Dickinson Matters: Innovation Then and Now

Nancy Roseman

Nancy Roseman

by Nancy A. Roseman, president

Every time I make my way into Old West, I cannot help but take note of our founder’s statue overlooking the Academic Quad and wonder what he would say about Dickinson today. While initially he might be dumbfounded by the growth and complexity of his college after more than 230 years, I think he would quickly sense how deeply his philosophy is embedded in all that we do. Despite some of the obvious differences, the heart of who we are, our mission, remains unchanged and central to our identity: to prepare young people, by means of a useful education in the liberal arts and sciences, for engaged lives of citizenship and leadership in the service of society.

Being “useful” often requires being innovative, and I am sure that Benjamin Rush would recognize the spirit of change and transformation that energizes our campus as part of his legacy. The momentum and excitement that comes from constant innovation is expressed on our campus in myriad ways, and it comes from all quarters of our community due to the entrepreneurial efforts of students, faculty and staff.

New course offerings and pedagogical approaches can be found around every corner and simply are not possible without the intellectual courage and boldness of our community. This too can find its roots in the intellectual fearlessness exemplified by Rush and his revolutionary contemporaries. The new certificate program in social innovation and entrepreneurship; the College Farm’s new pop-up restaurant, GATHER; the Innovation Competition; and the development of Mosaics in response to migration across the Mediterranean or environmental disasters in the U.S. and Japan are just a few examples of the ways our students and faculty (often working together) seek broad academic connections across the institution and across disciplines.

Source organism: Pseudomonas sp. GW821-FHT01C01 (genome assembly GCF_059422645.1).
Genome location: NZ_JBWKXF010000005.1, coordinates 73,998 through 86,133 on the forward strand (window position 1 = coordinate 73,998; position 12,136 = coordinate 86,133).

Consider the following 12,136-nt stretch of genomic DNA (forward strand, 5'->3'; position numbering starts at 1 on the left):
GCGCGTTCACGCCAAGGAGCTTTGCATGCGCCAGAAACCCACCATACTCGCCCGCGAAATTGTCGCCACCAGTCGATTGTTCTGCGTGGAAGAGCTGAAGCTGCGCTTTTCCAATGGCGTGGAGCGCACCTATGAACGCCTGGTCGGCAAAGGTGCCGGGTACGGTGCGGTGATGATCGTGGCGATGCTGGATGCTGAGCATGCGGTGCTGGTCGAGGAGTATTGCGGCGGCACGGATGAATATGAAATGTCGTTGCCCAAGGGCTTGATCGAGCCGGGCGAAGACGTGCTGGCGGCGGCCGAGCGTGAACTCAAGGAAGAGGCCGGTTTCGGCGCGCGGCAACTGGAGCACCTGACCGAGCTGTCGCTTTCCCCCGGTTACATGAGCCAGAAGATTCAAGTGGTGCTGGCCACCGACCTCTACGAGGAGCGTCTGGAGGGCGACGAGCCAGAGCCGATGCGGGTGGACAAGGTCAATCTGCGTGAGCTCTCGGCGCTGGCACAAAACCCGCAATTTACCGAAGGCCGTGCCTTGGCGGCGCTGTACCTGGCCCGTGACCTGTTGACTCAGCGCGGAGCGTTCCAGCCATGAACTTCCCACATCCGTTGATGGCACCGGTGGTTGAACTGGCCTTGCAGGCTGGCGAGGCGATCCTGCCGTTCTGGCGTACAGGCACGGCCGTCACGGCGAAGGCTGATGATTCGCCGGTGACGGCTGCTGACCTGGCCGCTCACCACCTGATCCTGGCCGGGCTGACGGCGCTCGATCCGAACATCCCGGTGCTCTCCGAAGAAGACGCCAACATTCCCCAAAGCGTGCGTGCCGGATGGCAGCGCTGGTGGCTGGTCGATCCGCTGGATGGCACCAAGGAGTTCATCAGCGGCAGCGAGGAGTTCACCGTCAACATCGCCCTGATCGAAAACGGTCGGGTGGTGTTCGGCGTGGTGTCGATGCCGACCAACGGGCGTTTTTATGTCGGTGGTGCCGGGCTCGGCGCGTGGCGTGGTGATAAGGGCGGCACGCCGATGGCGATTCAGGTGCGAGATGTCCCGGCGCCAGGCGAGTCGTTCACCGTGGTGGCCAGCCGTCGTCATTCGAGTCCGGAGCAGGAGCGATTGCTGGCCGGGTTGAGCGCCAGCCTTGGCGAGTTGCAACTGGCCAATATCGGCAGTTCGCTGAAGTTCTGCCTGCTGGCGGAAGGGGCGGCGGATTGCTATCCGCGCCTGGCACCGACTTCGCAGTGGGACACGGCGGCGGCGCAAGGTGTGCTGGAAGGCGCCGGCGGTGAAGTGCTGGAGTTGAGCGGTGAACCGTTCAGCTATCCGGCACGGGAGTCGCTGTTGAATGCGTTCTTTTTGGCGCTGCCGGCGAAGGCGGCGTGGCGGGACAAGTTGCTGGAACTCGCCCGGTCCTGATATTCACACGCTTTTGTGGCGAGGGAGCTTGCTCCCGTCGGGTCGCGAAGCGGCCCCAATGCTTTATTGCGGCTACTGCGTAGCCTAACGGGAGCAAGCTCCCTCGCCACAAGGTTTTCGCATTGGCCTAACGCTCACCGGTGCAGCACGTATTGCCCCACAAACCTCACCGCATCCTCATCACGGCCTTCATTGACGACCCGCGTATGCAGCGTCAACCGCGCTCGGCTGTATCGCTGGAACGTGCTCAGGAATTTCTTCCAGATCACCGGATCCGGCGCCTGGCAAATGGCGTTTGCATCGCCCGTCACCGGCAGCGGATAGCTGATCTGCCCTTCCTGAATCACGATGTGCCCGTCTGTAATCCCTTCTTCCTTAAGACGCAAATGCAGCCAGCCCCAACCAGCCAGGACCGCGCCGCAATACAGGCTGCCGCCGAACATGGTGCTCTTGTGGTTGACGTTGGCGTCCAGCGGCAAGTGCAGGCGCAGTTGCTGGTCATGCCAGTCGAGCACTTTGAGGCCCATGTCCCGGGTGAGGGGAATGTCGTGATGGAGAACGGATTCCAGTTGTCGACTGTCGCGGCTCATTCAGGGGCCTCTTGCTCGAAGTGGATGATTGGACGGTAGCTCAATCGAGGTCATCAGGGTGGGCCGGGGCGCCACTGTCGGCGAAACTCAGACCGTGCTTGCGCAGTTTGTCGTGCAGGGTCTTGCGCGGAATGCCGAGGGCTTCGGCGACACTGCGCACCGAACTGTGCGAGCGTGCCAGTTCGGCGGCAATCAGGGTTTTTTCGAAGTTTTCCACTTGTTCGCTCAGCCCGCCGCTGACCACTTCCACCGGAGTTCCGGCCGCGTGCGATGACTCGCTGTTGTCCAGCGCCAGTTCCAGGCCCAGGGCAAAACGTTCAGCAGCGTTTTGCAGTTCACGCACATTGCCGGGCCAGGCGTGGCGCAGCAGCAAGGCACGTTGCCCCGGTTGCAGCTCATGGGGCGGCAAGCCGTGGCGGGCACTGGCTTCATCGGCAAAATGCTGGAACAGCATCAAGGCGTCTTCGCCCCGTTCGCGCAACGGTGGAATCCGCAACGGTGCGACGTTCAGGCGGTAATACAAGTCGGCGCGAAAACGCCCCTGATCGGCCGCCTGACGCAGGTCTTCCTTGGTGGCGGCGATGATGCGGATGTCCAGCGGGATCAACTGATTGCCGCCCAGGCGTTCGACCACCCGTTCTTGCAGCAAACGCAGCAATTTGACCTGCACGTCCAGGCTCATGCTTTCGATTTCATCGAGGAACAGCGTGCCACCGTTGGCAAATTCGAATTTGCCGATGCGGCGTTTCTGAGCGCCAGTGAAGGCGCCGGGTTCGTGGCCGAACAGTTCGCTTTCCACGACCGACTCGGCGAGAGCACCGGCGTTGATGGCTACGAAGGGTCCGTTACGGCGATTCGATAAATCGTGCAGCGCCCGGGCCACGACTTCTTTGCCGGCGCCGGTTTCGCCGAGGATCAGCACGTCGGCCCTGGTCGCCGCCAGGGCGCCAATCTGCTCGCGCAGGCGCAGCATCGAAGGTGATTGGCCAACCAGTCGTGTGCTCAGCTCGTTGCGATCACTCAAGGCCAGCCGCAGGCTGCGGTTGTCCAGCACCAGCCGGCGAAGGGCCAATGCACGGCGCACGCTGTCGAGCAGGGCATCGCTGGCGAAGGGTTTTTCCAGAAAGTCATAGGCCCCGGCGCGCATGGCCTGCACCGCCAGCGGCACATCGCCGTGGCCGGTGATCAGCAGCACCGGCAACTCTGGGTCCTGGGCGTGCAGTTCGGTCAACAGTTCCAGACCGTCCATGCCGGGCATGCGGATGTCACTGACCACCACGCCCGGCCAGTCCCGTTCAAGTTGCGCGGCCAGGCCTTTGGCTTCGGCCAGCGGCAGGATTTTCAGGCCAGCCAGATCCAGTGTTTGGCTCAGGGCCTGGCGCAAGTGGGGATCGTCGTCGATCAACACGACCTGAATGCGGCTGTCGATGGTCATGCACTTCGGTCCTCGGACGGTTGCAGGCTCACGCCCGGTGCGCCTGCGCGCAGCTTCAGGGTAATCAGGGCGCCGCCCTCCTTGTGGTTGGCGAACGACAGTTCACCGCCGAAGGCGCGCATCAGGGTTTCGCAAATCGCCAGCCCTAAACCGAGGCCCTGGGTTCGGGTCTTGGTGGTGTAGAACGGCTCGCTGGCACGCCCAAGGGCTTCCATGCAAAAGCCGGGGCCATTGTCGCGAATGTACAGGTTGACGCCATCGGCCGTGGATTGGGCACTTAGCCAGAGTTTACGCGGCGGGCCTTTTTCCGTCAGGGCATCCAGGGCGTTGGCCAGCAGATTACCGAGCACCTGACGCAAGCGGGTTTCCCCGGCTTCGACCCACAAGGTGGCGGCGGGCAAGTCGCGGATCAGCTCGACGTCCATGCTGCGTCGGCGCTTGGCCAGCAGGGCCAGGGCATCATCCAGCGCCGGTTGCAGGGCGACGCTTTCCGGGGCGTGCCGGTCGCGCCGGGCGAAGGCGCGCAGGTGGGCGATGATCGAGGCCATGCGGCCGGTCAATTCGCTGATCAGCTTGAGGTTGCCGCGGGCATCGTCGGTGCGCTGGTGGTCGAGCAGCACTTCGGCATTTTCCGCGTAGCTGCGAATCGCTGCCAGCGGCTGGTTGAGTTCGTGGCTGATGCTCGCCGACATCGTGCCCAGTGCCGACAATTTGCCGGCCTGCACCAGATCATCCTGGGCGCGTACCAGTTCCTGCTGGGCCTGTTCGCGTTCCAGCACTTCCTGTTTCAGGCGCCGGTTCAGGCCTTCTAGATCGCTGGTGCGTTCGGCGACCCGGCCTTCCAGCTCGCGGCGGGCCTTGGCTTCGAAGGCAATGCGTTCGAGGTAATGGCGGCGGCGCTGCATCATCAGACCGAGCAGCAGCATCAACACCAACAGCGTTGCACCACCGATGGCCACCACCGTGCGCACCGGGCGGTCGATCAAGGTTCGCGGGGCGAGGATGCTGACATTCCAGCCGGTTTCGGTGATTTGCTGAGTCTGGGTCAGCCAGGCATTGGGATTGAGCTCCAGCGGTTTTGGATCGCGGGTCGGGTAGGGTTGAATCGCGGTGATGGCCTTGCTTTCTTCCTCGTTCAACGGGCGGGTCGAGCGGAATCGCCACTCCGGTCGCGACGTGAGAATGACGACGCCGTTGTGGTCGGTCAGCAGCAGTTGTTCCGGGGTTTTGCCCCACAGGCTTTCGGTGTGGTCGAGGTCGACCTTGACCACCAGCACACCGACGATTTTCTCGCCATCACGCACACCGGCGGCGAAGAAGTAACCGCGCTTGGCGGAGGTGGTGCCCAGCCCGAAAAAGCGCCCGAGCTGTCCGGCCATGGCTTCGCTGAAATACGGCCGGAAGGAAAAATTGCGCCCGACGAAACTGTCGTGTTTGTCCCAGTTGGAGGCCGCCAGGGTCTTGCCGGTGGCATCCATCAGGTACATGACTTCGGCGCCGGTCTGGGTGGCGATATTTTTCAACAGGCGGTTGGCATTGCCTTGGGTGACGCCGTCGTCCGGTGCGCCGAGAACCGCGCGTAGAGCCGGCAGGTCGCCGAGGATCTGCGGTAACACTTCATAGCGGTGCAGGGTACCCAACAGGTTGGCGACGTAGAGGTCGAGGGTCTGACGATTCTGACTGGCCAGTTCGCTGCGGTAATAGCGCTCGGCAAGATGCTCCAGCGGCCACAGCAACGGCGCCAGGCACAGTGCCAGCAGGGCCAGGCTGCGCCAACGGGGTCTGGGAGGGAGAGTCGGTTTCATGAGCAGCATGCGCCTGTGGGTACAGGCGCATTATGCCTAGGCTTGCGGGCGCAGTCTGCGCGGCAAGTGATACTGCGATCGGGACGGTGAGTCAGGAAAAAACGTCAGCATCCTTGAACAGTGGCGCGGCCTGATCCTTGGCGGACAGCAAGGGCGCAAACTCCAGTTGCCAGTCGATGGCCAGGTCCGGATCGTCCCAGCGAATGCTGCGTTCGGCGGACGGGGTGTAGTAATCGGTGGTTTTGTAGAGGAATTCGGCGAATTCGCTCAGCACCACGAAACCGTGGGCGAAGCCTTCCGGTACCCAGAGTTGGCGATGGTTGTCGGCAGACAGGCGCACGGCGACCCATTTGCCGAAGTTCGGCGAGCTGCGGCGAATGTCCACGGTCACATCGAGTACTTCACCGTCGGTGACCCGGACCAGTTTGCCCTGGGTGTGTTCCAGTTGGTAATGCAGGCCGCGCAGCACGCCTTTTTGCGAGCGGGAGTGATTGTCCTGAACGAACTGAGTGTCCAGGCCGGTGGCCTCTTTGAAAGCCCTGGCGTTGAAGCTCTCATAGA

Our work together, both as a community and across the curriculum, fosters an environment of collaboration and intellectual risk-taking that allows our students to make those all-important formative strides from inquiry and discovery to action—something we consider part and parcel of our educational paradigm here at Dickinson.

What we have at Dickinson is special. The institution we are today stands as a testament to the intentionality, courage and innovative thinking of those who came before us. Our inspired culture of collaboration, interdisciplinarity and the application of deep learning in useful and engaging ways is unlike anything you will find at other institutions.

By continuing to reach across curricular and programmatic boundaries and by encouraging all members of our community to be intellectually fearless, we are at the frontier of scholarship, teaching and learning—poised to step up and confront the challenges of our changing world.

As many of you know, I recently announced my resignation as president, effective June 30. As we develop our strategic plan, which will help inform our upcoming fundraising campaign, I realize that this time provides a natural moment of transition.

The Board of Trustees has named Provost and Dean Neil Weissman as our interim president, effective July 1. Until then, I look forward to speaking with many of  you and to working with Dean Weissman and the leadership team as we prepare for a smooth transition.

I will leave Dickinson knowing we are a leader among our peers. We are enjoying record applications for enrollment, we employ an expert faculty and staff  passionate about our mission, and we have built a strong financial foundation for our future.

Would Benjamin Rush recognize Dickinson today? Yes … and he would be so proud.

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Published April 28, 2016